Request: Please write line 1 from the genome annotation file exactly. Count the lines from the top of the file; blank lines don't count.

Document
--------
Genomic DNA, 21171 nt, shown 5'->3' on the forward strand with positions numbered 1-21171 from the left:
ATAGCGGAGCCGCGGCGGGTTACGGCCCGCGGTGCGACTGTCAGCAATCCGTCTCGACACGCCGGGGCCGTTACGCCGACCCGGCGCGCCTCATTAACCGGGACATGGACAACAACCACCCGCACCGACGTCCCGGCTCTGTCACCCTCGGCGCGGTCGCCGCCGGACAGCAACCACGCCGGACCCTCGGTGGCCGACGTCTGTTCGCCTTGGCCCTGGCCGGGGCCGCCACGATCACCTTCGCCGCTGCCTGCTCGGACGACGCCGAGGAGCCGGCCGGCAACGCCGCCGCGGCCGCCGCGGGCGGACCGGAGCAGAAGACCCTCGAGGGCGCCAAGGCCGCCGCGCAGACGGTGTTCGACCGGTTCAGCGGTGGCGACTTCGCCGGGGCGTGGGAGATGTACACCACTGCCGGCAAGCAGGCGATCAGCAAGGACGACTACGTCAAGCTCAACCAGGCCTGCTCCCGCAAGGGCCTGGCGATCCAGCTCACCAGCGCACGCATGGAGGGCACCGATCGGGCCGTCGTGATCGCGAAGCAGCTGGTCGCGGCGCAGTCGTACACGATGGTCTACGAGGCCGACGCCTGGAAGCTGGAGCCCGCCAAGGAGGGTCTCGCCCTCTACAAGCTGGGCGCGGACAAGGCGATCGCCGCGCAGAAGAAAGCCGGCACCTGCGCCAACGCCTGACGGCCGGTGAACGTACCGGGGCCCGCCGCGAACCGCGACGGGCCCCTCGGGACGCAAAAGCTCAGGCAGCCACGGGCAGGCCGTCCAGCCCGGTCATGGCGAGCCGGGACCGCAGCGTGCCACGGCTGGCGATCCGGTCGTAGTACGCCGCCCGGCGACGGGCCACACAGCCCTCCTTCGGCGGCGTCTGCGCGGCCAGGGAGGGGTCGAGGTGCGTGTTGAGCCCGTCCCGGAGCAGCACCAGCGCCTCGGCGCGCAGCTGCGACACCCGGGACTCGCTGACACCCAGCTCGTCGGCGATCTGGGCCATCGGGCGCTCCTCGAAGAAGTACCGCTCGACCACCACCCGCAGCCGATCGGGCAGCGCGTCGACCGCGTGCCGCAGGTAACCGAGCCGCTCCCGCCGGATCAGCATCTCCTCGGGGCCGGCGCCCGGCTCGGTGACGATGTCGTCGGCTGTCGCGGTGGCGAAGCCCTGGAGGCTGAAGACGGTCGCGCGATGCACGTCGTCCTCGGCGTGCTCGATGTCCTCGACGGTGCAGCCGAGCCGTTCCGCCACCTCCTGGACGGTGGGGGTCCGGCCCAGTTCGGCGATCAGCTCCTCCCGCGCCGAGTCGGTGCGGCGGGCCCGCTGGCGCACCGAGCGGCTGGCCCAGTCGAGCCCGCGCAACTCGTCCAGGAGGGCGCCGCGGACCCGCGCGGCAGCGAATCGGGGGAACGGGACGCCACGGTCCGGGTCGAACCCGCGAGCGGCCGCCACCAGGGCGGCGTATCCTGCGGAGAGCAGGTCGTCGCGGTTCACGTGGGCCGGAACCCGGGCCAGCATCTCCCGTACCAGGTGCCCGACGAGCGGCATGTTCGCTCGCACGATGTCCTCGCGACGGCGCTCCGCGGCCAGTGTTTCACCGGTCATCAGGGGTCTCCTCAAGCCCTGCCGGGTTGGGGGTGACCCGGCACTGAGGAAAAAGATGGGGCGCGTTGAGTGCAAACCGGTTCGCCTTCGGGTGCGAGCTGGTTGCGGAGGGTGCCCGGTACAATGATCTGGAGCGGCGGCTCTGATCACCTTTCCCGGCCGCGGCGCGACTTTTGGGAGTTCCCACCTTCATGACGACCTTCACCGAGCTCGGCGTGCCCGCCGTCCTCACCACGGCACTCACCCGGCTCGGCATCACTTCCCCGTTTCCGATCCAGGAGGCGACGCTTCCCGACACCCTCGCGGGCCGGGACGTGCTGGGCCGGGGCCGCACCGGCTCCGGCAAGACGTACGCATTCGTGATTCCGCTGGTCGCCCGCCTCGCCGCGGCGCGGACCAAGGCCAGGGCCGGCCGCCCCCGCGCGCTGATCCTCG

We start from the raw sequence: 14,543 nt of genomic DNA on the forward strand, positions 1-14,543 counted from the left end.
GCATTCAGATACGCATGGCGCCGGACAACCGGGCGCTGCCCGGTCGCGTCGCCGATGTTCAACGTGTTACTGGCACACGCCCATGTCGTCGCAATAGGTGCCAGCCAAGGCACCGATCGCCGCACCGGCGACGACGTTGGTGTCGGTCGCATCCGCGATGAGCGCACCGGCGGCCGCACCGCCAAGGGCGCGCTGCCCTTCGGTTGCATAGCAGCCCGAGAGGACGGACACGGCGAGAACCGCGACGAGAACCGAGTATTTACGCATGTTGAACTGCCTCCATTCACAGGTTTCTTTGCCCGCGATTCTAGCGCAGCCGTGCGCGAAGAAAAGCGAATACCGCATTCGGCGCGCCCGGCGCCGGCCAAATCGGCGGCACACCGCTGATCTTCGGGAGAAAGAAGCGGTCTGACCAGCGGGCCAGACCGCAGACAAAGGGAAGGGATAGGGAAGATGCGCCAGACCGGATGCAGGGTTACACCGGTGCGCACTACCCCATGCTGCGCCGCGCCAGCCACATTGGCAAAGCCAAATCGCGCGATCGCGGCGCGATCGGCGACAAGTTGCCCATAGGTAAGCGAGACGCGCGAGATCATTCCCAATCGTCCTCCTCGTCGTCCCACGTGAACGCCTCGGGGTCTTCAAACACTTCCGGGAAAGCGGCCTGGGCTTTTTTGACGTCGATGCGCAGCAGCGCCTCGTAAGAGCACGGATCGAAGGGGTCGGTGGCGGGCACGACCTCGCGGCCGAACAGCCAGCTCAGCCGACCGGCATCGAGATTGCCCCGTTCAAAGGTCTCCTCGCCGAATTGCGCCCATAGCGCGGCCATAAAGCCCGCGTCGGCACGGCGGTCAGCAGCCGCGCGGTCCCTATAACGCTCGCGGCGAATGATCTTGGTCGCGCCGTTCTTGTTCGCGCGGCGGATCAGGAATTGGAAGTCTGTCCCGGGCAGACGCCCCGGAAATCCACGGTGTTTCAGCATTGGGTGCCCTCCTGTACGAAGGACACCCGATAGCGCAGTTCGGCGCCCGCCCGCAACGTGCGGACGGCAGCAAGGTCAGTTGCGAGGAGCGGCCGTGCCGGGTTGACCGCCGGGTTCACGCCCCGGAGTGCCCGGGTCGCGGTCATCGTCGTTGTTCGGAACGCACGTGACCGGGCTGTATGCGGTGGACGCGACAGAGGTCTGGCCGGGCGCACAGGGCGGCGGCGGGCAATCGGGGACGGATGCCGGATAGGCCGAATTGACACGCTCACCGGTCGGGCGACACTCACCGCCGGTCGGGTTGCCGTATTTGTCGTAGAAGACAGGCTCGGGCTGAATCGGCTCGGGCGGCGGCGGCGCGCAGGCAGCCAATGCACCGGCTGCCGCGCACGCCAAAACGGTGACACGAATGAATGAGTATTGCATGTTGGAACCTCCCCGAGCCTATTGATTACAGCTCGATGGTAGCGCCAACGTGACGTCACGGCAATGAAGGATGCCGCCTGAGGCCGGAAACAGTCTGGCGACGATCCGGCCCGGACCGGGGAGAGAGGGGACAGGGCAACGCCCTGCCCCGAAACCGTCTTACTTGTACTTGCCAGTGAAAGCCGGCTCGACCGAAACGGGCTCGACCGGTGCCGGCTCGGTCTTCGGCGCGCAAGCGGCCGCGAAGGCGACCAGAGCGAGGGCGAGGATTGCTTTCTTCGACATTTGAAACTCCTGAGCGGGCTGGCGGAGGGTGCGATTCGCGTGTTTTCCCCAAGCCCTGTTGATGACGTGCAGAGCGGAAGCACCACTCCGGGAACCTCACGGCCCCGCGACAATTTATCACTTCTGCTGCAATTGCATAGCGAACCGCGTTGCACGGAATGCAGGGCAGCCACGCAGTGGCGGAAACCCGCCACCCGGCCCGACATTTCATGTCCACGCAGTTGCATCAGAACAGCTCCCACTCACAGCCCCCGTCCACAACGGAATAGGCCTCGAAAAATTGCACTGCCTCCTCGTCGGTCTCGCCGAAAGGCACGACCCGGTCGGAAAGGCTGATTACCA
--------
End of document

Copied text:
Genomic DNA, 21171 nt, shown 5'->3' on the forward strand with positions numbered 1-21171 from the left: